Chirala Bheema Rao, a farmer from Guntur district of coastal Andhra, fears the worst post-statehood for Telangana.
Rao, 60, cultivates paddy and chillies on a nine-acre plot. Kandrika, his village in a semi-arid zone, is dependent on water brought by the Nagarjuna Sagar canal from the river Krishna.
“What if the Telangana government raises the height of the Jurala Project or checks the flow of water when we need it the most?” he asks.
The Indira Priyadarshini Jurala Project is a barrage on river Krishna in Mahbubnagar district of the Telangana region. The river is dammed again at Srisailam in Rayalseema before it reaches the Nagarjuna Sagar.
Rao has a point. Andhra Pradesh farmers suffered after Karnataka raised the height of the Almatty dam, leading to a water war between the two states 10 years ago. Farmers in Guntur worry all the more because the district records low rainfall, though the Rayalseema areas are more parched. Guntur’s average annual rainfall of 853mm is much less than most Telangana districts such as Adilabad (1,157mm) and Khammam (1,124mm).
“Without assured supply of water, we will be forced to cultivate millet and other less remunerative crops,” Rao says.
Lower annual rainfall (603mm) in Mahbubnagar district — where Jurala is —adds to Guntur’s woes. Jurala’s priority is servicing the fields in Mahbubnagar, which translates into scanty water for Guntur farmers if monsoon fails.
Farmers across coastal Andhra up to West and East Godavari districts face a similar situation. They are agitated over the Godavari waters that flow through Telangana onto their lands.
Canals of the rivers Godavari and Krishna irrigate more than 900,000 hectares in Guntur, Krishna, East and West Godavari districts. Now considered India’s rice bowl, these four districts were barren before the rivers Godavari and Krishna were dammed.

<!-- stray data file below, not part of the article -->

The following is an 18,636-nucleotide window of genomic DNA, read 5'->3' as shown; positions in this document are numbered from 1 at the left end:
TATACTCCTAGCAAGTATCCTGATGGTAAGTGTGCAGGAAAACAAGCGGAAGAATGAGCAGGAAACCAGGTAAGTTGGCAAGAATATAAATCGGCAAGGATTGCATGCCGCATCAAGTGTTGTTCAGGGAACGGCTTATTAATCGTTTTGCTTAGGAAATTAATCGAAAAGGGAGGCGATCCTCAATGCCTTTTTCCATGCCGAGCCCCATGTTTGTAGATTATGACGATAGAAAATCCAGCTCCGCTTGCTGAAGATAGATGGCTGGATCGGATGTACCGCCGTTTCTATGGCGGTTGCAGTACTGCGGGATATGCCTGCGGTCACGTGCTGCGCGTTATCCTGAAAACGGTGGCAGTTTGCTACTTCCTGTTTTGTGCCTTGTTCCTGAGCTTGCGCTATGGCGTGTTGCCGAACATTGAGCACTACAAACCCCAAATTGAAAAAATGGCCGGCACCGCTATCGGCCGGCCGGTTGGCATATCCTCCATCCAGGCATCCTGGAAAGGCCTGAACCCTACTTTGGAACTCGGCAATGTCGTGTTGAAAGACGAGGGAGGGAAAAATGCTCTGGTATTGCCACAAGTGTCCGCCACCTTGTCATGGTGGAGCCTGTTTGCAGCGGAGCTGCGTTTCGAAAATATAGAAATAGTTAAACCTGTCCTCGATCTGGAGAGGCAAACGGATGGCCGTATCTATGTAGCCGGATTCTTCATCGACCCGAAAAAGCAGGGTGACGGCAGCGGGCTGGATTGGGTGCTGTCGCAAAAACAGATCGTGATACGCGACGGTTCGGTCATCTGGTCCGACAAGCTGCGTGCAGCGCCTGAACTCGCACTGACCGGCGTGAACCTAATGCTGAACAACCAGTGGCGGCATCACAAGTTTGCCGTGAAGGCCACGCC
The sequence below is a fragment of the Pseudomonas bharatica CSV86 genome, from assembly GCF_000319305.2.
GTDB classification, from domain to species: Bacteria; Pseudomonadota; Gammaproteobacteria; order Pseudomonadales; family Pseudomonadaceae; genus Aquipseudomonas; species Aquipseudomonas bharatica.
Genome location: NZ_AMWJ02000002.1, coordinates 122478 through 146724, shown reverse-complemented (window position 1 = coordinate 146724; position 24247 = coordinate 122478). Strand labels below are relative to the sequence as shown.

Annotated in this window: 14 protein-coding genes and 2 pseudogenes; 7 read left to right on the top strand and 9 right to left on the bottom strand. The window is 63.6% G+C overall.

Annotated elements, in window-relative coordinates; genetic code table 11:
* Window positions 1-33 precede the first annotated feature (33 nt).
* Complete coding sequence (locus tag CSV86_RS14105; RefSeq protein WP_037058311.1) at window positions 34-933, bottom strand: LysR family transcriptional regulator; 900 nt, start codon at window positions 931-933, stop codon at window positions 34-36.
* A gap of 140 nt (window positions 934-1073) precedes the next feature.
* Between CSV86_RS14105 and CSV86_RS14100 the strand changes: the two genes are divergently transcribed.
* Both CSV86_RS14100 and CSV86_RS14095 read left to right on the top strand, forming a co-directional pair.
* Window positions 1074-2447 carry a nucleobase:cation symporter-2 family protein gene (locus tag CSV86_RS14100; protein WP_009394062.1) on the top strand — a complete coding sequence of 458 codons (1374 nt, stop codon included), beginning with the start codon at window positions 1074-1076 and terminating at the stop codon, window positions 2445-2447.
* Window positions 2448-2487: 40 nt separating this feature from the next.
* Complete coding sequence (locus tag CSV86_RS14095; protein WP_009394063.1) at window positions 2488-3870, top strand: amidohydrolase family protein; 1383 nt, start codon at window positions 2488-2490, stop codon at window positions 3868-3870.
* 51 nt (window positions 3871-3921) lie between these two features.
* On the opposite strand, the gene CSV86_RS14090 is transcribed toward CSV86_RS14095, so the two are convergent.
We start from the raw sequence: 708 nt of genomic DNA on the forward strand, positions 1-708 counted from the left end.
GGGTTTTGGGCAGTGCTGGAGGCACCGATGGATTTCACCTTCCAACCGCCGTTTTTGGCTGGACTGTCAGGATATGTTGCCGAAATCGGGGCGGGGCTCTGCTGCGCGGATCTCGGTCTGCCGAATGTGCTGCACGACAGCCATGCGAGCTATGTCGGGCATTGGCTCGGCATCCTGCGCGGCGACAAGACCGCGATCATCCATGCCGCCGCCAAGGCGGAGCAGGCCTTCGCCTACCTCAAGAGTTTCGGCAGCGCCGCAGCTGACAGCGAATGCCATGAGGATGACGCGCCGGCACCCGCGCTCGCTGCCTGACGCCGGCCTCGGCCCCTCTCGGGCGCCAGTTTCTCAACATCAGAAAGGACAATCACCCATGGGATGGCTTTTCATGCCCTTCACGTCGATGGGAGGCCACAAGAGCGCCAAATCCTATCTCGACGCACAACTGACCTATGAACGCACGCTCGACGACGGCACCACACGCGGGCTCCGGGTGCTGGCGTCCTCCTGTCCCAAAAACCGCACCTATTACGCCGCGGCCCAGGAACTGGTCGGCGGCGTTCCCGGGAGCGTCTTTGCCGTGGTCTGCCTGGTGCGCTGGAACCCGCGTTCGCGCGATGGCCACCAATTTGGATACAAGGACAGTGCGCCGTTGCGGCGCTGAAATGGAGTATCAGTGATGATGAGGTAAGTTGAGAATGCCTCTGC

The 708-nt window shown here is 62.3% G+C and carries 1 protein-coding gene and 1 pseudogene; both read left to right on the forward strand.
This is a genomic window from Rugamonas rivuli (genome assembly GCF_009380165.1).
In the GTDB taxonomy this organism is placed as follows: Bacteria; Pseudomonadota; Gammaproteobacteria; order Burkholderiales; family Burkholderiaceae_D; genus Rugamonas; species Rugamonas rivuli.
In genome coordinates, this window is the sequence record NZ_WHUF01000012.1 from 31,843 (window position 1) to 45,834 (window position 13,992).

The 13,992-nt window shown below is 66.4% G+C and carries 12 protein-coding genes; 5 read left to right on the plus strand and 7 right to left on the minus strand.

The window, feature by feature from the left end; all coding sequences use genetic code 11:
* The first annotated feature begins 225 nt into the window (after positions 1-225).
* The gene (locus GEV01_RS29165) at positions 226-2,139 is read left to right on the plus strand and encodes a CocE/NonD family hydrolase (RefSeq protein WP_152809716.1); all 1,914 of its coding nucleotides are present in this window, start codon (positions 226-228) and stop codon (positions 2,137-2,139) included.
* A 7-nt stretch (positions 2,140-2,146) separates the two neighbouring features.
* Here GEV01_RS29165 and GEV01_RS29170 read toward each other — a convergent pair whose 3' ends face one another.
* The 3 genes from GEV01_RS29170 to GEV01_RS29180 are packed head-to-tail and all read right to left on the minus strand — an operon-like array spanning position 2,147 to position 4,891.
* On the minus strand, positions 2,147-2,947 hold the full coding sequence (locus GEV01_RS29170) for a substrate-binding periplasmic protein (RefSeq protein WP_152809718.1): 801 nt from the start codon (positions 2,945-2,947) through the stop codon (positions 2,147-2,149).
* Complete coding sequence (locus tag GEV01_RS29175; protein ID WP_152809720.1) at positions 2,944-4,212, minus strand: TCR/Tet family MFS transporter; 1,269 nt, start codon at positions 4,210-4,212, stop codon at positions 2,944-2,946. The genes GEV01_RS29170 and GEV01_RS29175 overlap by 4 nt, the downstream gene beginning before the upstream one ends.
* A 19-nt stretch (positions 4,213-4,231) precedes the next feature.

Farmers thus dread a return to the bad old days. Adding to their anxiety is chief minister Kiran Kumar Reddy, who is convinced that creating Telangana would lead to water wars. At a media conference a few days ago, Reddy took a sip while explaining the water issues: “Let me have some water now. Don’t know what the situation would be tomorrow.”
Reddy also said the Srisailam and Nagarjuna Sagar projects were possible because of the united status of Andhra Pradesh. The projects on the river Krishna straddle Telangana and coastal Andhra.
But irrigation experts played down the fears. Officials said river tribunals, especially the Krishna Water Disputes Tribunal, decide allocation and settle disputes between Maharashtra, Karnataka and Andhra Pradesh. For instance, the left canal of the Nagarjuna Sagar serving Telangana and the right serving coastal Andhra are allocated 132 thousand million cubic feet of water each.
“A review would be carried out if necessary. But creating Telangana won’t affect allocation,” an irrigation officer said.
He, however, did not rule out friction in lean rainfall years after the bifurcation. “The upper riparian states, in this case Telangana, will have an edge in low-rainfall years.”
Ponnala Lakshmaiah, a minister from Telangana area who had held the irrigation portfolio, said: “A statutory board with an enforcing authority can address the apprehensions.”
But farmers are not sure if Telangana can be trusted.